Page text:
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2 of 2 people found the following review helpful
5.0 out of 5 stars Fab to read
I thoroughly enjoyed reading `Boy A' as much as I enjoyed watching the film adaptation for television a number of years ago. It isn't a lengthy novel so it is never going to go into a massive amount of detail. There are reviews that I've read where people would like to see the book being about Boy B and I can see why as there would surely have been more meaty prose to...
Published on 7 Nov. 2011 by SJSmith

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7 of 10 people found the following review helpful
3.0 out of 5 stars A formidable moral dilemma
This is not about the Jamie Bulgar case, though it has distinct and unmistakable echoes of that case that suggest it could not have been written without its real-life counterpart having taken place. It has almost the same scenario - two boys, both miserable, seemingly unloved, one under the influence of a brutal older brother, the other easily led, and a day when they...
Published on 13 Sept. 2009 by Eileen Shaw


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2 of 2 people found the following review helpful
5.0 out of 5 stars Fab to read, 7 Nov. 2011
By 
SJSmith (UK) - See all my reviews
(TOP 1000 REVIEWER)   
This review is from: Boy A (Paperback)
I thoroughly enjoyed reading `Boy A' as much as I enjoyed watching the film adaptation for television a number of years ago. It isn't a lengthy novel so it is never going to go into a massive amount of detail. There are reviews that I've read where people would like to see the book being about Boy B and I can see why as there would surely have been more meaty prose to write (a possible idea for a second novel?), however the information the author gives us about Boy A's involvement makes it more worthwhile for me. At the critical point he could have stopped but he didn't and whilst the crime isn't made explicit - well obviously it resulted in murder but the bit before the murder - the reader is left to wonder over sexual assault or even rape. Although during the recount aspect of the novel, Boy A continually states he wasn't involved it is left up to the reader to come to their own judgement.

It is certainly an easy book to read in terms of length and style and I loved the alphabetical chapter headings, fitted in well with the idea of Boy A and Boy B. Even though it is fiction there is the obvious impact real life events had on the ideas for the novel and for me this book gives you an insight into the thoughts about what goes on behind the scenes and how a new life is created for criminals who have served their sentence but need protection (and should they actually be given it but that is outside of the realms of a book review!). I found the relationship between Terry and Jack very interesting but wonder how much the boundaries between this professional relationship would come across in real life; he really did love Jack more than his own son.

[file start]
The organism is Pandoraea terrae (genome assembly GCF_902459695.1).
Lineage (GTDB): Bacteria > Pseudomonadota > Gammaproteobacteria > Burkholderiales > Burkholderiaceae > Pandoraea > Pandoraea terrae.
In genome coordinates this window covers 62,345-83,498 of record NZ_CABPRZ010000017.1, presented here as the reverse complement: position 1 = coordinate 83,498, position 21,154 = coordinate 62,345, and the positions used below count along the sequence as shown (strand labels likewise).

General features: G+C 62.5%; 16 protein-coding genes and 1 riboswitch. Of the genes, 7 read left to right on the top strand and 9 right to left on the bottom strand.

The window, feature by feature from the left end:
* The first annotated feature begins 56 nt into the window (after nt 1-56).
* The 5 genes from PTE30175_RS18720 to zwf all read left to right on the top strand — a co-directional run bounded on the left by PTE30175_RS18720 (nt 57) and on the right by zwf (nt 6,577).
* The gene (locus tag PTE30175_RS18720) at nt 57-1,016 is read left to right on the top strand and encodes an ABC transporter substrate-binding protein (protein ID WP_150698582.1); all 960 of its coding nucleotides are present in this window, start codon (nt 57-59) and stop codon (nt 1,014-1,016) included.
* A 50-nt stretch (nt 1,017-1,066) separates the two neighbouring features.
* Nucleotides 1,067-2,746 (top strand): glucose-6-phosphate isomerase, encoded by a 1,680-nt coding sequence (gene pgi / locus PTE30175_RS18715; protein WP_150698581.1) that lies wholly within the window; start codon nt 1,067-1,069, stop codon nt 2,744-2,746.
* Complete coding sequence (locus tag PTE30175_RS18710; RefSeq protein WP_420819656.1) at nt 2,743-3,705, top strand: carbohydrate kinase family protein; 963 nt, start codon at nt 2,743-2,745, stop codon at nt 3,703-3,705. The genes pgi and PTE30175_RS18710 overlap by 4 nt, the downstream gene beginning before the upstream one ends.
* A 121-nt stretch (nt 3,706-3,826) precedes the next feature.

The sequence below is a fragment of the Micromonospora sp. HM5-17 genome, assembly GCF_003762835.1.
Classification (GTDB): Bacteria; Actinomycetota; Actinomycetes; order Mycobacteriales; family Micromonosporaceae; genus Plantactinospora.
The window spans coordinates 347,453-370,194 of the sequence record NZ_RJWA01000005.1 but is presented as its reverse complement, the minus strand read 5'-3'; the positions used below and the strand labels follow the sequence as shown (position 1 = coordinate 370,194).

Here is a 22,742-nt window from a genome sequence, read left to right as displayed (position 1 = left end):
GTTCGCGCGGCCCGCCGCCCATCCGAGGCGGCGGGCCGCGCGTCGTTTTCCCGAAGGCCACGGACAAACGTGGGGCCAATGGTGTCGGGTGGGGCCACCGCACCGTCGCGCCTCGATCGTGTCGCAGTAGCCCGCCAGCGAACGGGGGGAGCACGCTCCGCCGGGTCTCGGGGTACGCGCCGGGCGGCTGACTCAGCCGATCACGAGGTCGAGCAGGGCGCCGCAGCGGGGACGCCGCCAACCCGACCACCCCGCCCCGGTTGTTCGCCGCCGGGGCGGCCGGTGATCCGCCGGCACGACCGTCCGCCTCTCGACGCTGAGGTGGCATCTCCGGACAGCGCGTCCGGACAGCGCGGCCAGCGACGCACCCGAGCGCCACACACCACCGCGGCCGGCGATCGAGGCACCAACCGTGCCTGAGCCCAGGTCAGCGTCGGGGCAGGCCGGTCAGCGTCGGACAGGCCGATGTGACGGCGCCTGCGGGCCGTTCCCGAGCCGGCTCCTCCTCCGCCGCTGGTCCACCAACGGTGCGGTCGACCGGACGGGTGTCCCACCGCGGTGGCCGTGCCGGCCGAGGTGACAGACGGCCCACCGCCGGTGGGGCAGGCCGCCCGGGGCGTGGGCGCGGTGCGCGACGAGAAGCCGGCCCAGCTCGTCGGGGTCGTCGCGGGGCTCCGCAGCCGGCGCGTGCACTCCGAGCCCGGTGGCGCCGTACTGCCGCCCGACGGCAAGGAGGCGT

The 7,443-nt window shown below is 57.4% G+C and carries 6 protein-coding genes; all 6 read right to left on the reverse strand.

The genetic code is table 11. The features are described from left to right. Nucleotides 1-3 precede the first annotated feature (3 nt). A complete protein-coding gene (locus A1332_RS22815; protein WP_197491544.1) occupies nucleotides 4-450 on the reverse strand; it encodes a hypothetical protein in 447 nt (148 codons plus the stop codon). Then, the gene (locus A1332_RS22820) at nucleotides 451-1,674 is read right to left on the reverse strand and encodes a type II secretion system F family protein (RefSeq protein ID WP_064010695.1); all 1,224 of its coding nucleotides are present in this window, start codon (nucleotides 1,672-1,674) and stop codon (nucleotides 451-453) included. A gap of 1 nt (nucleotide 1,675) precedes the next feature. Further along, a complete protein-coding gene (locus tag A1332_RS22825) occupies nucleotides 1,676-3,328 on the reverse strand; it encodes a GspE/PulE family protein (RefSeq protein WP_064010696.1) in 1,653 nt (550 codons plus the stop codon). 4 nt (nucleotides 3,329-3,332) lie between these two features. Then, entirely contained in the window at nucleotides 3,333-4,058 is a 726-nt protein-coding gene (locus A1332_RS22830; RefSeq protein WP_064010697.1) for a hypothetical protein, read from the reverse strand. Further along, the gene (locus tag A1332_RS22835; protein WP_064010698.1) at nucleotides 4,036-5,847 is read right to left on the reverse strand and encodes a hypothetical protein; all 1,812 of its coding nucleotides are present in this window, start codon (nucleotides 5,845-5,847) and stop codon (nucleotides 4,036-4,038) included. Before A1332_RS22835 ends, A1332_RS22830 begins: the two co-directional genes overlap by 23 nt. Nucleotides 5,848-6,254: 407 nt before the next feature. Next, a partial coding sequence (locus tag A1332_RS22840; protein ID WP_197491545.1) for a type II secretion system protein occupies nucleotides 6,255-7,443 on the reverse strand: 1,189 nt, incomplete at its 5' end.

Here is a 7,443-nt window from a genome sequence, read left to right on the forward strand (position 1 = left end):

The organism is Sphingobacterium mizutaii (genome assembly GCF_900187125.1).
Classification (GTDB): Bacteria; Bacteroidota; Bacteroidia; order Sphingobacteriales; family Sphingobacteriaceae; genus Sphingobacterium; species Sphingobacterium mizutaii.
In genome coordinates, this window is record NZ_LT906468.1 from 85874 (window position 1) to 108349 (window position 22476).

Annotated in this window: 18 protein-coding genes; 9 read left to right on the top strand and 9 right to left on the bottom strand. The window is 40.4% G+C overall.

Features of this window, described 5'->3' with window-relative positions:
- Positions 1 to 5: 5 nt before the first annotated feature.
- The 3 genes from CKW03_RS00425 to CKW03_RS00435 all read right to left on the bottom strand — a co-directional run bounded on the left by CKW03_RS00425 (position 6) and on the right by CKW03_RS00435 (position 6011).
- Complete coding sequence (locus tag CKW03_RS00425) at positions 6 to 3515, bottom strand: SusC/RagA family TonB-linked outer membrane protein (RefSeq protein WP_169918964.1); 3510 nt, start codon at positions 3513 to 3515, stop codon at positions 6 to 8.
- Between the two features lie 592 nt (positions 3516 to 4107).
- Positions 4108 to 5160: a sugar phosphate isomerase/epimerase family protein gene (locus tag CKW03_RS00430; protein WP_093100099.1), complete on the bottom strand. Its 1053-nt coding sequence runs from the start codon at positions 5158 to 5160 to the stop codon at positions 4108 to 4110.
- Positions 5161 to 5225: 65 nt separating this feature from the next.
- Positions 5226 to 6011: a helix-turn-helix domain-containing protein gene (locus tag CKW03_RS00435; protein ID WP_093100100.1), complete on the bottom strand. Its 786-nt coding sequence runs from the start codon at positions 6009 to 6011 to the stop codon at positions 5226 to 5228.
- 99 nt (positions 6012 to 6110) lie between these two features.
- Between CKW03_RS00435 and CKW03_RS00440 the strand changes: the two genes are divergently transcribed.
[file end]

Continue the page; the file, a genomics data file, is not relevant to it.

A lot is crammed into such a small number of pages and it would have been interesting to see what would have happened if his identity hadn't been worked out until much later on when he may have had a family - the implications there are so different to what Jack as the age he is in the novel faced. I also loved the ambiguity about who actually called the press. The reader is left to wonder so much.
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29 of 33 people found the following review helpful
5.0 out of 5 stars A compelling read!, 25 May 2004
By 
This review is from: Boy A (Paperback)
I was very surprised to find that this is the first novel from Jonathan Trigell, Boy A is a very powerful & hard-hitting book, written in a very easy to read style and totally unputtdownable!
Boy A, or Jack as he is now called, is a young man released from prison after being locked up for most of his life. The book charts his release in to the real world and how he deals with everyday situations that we all take for granted. He also has to learn to cope with the aftermath of the horrific act that got him sentenced. One minute a monster, one minute a boy who just did something very bad when he was young, Jack really gets under your skin and causes you to think – what if?
Totally different to any other book that I have read recently it is also very refreshing to read a book where the ending did not disappoint! I can not recommend this enough.
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2 of 2 people found the following review helpful
5.0 out of 5 stars Hard Hitting and Thought Provoking, 5 Jun. 2011
By 
Lincs Reader (Lincolnshire, England) - See all my reviews
(TOP 100 REVIEWER)    (VINE VOICE)   
This review is from: Boy A (Paperback)
At long last, I've finally gotten around to reading Boy A. I really enjoyed the film adaptation of this novel some years ago and wanted to leave a good while before reading the book. I was prompted to pick it up by the fact that Daniel Clay's novel; 'Broken' is about to be adapted by the same director.

Boy A is one of those novels that will make you 'think'. Putting aside the sensationalist media reports about recent children who have killed, the reader can get a glimpse into what life could be like for someone who has been convicted of a very serious offence.